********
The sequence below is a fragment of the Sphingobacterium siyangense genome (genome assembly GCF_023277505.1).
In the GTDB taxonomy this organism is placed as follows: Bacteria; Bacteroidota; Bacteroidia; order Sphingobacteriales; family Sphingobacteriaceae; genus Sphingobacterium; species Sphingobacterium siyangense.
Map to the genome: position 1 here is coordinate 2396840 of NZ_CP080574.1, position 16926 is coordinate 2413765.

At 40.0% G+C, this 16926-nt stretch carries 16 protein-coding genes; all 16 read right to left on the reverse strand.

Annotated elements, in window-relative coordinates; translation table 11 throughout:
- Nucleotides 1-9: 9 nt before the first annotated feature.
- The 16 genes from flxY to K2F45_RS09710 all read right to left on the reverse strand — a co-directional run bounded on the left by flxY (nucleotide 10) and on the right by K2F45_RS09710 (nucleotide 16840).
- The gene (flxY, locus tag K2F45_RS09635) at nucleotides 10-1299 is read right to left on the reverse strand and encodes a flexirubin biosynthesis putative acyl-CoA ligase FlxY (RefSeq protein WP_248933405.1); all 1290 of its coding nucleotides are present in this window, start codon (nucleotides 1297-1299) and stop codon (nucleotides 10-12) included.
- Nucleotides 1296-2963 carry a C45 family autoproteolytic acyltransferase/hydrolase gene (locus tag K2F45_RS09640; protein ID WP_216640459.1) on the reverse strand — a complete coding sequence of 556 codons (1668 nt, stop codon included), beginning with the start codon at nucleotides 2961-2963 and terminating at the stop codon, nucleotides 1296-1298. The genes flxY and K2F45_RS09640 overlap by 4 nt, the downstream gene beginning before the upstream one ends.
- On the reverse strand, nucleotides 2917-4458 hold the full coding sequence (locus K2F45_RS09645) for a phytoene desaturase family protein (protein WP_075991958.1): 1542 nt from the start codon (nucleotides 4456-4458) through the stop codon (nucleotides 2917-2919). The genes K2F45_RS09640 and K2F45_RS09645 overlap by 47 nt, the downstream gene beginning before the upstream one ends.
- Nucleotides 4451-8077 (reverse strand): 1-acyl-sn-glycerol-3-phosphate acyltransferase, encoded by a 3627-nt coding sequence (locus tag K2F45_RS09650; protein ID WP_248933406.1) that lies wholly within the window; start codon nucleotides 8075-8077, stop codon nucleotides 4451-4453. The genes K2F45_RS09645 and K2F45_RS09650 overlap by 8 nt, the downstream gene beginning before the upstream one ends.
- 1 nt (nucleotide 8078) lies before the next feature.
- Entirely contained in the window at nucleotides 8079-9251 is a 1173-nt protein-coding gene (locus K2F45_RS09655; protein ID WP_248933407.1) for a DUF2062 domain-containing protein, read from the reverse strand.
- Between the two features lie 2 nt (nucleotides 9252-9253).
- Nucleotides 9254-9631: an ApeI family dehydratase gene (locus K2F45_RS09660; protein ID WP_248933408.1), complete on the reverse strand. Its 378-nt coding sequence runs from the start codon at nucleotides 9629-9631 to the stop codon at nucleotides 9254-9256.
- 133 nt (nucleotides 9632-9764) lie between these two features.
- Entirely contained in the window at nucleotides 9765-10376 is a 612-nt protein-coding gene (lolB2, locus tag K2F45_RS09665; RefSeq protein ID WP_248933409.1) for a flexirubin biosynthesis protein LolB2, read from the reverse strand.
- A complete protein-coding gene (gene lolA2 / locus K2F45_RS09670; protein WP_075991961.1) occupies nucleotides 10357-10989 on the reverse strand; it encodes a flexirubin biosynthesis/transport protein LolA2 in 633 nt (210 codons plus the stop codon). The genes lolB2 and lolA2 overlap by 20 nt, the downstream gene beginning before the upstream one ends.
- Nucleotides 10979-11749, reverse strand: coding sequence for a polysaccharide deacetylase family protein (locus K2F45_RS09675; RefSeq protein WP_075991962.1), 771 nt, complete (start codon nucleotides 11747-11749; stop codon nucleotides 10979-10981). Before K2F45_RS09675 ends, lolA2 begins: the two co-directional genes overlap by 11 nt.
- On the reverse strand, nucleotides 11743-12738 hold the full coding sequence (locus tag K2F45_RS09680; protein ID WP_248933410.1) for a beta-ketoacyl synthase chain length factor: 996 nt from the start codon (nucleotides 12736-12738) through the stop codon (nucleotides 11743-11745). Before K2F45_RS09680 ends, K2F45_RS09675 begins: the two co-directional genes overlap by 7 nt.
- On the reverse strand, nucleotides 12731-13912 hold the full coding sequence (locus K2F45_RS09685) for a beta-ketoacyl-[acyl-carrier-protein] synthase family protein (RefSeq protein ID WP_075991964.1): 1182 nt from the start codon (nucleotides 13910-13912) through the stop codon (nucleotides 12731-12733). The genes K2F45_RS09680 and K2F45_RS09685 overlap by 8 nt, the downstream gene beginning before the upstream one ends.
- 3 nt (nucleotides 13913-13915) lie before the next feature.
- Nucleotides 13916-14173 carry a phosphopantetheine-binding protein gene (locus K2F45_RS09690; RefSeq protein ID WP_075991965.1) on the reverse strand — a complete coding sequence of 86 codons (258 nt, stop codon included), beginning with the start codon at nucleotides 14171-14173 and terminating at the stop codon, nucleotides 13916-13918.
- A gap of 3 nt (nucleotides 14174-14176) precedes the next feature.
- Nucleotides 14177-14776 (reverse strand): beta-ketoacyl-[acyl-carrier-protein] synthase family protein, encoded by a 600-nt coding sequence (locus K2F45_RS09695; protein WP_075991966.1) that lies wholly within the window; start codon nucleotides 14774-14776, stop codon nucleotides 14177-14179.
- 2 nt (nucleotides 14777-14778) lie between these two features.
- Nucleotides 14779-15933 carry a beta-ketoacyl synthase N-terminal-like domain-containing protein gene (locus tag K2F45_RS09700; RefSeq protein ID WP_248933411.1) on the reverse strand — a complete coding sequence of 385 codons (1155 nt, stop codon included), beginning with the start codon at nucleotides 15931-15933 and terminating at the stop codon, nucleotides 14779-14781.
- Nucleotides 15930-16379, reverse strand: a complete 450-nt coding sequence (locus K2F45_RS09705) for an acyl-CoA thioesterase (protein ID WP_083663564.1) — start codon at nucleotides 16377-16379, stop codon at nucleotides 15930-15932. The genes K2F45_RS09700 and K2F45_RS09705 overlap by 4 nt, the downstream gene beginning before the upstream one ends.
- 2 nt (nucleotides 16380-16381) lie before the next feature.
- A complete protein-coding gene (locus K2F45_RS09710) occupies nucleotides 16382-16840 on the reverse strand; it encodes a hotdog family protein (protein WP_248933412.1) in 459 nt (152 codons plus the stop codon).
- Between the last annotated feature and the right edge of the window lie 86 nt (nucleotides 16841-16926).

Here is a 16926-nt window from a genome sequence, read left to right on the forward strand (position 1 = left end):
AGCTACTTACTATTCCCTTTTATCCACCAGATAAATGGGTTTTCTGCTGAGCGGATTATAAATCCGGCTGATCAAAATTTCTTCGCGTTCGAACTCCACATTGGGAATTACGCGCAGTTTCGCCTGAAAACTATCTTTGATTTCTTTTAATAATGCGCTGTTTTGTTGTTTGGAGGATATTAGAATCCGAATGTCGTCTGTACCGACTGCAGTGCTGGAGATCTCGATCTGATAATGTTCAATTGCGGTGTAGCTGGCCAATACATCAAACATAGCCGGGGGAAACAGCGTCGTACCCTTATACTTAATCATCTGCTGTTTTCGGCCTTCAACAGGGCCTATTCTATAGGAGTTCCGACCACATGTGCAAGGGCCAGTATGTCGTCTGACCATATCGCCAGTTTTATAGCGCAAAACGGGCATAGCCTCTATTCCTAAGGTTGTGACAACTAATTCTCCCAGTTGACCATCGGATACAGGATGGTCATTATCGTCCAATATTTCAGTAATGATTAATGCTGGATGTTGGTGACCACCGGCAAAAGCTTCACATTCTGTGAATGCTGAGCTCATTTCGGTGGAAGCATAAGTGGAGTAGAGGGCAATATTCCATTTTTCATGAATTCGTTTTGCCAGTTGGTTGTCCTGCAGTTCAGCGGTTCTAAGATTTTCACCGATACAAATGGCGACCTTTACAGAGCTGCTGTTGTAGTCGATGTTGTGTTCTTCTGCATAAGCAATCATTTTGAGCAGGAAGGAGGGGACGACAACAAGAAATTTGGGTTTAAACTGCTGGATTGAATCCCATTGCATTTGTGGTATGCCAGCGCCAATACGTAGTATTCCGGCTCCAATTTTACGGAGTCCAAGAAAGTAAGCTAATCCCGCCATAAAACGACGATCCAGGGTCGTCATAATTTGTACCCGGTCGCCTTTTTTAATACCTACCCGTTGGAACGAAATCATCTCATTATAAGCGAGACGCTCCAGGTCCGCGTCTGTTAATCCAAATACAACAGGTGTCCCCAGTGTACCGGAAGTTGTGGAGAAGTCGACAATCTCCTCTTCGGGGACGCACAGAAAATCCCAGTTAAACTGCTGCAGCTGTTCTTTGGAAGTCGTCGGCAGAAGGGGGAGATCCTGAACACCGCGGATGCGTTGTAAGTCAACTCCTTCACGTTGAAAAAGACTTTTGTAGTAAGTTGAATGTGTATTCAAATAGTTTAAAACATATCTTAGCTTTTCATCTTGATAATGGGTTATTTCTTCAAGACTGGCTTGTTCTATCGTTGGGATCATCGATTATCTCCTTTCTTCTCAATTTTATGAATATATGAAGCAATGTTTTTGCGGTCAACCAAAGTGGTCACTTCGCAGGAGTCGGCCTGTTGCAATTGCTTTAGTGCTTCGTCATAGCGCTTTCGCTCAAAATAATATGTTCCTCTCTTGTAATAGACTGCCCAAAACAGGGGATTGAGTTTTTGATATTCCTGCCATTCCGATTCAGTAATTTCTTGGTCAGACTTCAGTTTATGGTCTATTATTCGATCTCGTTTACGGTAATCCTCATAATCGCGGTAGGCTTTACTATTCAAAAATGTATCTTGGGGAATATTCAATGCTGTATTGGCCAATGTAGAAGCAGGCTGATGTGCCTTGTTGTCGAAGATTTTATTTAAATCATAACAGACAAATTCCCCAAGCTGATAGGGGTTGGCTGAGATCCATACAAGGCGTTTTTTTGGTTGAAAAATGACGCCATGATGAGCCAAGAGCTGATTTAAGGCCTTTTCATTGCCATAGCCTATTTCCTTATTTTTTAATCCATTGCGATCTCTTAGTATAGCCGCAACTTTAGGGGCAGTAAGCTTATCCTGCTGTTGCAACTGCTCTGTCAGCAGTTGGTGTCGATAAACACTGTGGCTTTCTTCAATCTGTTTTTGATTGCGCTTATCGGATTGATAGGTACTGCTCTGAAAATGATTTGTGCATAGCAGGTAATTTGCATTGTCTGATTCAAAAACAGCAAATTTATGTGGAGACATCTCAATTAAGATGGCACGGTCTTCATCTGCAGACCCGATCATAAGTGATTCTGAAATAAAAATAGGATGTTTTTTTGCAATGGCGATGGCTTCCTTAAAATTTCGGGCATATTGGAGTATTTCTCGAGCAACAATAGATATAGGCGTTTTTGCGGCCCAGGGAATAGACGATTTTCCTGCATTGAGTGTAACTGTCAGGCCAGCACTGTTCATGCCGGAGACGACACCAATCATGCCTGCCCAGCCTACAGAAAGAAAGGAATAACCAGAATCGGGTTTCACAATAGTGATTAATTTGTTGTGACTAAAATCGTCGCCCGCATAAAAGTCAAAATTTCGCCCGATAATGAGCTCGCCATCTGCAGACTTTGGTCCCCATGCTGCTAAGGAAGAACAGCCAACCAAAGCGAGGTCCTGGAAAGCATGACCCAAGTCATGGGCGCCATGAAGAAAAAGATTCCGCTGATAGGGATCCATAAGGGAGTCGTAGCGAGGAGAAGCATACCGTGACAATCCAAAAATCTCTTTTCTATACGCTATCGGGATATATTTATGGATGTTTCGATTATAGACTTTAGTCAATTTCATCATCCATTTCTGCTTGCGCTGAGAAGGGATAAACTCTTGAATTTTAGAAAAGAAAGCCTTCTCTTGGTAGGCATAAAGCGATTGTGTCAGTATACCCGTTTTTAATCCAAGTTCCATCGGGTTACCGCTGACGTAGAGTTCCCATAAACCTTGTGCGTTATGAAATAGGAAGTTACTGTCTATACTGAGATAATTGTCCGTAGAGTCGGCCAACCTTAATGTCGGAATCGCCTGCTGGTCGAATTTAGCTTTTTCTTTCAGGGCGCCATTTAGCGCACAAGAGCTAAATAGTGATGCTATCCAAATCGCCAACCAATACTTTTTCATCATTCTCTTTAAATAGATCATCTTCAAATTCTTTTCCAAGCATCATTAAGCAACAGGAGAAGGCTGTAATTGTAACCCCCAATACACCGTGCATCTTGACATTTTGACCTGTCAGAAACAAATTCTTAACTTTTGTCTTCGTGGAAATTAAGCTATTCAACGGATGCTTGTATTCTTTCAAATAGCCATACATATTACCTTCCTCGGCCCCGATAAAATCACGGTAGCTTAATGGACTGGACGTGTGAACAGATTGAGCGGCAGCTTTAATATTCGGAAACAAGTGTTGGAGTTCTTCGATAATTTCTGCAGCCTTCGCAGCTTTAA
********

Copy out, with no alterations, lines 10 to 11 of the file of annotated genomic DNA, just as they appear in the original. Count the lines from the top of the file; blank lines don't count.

- On the reverse strand, nucleotides 2917-4458 hold the full coding sequence (locus K2F45_RS09645) for a phytoene desaturase family protein (protein WP_075991958.1): 1542 nt from the start codon (nucleotides 4456-4458) through the stop codon (nucleotides 2917-2919). The genes K2F45_RS09640 and K2F45_RS09645 overlap by 47 nt, the downstream gene beginning before the upstream one ends.
- Nucleotides 4451-8077 (reverse strand): 1-acyl-sn-glycerol-3-phosphate acyltransferase, encoded by a 3627-nt coding sequence (locus tag K2F45_RS09650; protein ID WP_248933406.1) that lies wholly within the window; start codon nucleotides 8075-8077, stop codon nucleotides 4451-4453. The genes K2F45_RS09645 and K2F45_RS09650 overlap by 8 nt, the downstream gene beginning before the upstream one ends.